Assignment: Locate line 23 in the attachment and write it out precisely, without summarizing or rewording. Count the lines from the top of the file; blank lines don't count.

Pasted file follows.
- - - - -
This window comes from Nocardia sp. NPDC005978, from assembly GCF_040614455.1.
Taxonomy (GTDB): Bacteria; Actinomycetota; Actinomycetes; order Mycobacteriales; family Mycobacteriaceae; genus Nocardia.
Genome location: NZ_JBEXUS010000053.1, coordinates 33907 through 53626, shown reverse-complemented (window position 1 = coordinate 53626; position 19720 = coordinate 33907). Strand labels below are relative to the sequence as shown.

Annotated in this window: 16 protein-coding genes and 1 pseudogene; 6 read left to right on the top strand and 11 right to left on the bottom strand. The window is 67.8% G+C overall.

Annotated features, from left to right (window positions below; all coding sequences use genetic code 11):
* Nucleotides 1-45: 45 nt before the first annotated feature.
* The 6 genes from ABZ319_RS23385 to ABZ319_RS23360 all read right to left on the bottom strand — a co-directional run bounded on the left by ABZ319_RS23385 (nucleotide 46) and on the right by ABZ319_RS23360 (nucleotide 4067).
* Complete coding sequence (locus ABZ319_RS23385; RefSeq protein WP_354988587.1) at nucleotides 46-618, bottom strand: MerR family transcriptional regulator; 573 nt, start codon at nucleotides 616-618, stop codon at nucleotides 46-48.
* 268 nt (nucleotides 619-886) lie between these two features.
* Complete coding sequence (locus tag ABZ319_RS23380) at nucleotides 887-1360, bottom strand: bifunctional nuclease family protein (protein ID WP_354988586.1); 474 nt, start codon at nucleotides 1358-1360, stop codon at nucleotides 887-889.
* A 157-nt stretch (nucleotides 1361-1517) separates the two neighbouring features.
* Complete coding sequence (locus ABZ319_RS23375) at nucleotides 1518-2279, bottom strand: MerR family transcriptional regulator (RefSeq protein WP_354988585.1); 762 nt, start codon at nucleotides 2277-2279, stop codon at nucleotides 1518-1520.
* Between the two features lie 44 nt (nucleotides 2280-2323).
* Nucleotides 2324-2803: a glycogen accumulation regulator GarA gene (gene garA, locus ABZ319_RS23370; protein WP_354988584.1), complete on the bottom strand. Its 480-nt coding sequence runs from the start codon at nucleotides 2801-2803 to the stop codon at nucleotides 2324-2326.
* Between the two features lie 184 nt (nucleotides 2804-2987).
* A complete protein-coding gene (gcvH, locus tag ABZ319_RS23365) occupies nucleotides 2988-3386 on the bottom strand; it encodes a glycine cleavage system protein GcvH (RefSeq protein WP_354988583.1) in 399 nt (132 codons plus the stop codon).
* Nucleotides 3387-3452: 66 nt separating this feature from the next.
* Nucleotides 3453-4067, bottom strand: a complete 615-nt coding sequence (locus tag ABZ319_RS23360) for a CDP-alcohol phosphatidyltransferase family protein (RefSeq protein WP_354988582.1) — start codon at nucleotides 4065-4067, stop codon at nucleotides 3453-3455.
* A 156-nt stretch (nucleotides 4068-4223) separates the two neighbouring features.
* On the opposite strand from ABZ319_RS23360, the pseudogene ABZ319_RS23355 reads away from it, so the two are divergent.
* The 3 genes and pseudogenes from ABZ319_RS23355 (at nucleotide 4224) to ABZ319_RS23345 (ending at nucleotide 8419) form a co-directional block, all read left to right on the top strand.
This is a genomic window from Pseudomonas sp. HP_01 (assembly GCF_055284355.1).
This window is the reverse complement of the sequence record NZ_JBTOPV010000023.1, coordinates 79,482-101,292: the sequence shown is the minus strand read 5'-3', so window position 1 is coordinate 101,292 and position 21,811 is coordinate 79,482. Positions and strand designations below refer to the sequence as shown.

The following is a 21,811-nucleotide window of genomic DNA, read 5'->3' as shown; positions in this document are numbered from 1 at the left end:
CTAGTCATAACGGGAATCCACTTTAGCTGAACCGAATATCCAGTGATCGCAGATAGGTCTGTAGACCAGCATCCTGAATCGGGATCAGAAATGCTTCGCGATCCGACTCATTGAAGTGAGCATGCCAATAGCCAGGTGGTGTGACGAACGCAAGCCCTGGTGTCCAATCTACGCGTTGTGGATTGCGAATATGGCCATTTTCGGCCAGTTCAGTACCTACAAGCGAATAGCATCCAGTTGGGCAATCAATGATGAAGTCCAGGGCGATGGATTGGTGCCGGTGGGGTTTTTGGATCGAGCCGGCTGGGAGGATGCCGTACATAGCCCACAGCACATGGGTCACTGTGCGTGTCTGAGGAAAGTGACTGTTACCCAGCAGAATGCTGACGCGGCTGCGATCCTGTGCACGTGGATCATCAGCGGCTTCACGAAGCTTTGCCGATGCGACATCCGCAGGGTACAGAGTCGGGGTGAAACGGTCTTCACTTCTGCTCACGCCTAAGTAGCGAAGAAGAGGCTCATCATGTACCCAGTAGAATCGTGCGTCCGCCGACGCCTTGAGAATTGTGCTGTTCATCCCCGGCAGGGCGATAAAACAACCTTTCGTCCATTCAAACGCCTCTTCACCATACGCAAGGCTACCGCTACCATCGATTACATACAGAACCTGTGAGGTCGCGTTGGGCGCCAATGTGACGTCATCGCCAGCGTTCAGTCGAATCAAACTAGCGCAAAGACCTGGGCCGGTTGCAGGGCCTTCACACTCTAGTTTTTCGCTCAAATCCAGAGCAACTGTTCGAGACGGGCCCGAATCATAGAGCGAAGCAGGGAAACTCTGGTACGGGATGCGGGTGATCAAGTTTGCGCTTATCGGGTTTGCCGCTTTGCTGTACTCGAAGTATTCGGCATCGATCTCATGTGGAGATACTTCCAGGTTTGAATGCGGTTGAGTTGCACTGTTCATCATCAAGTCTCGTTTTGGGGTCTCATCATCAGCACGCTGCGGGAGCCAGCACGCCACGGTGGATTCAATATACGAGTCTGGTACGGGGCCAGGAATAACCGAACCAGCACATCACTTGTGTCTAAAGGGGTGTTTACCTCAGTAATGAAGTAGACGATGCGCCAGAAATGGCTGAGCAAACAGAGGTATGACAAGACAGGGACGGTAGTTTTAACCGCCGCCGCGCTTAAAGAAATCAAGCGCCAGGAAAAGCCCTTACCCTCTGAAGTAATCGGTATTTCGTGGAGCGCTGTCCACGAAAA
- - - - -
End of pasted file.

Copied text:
This window is the reverse complement of the sequence record NZ_JBTOPV010000023.1, coordinates 79,482-101,292: the sequence shown is the minus strand read 5'-3', so window position 1 is coordinate 101,292 and position 21,811 is coordinate 79,482. Positions and strand designations below refer to the sequence as shown.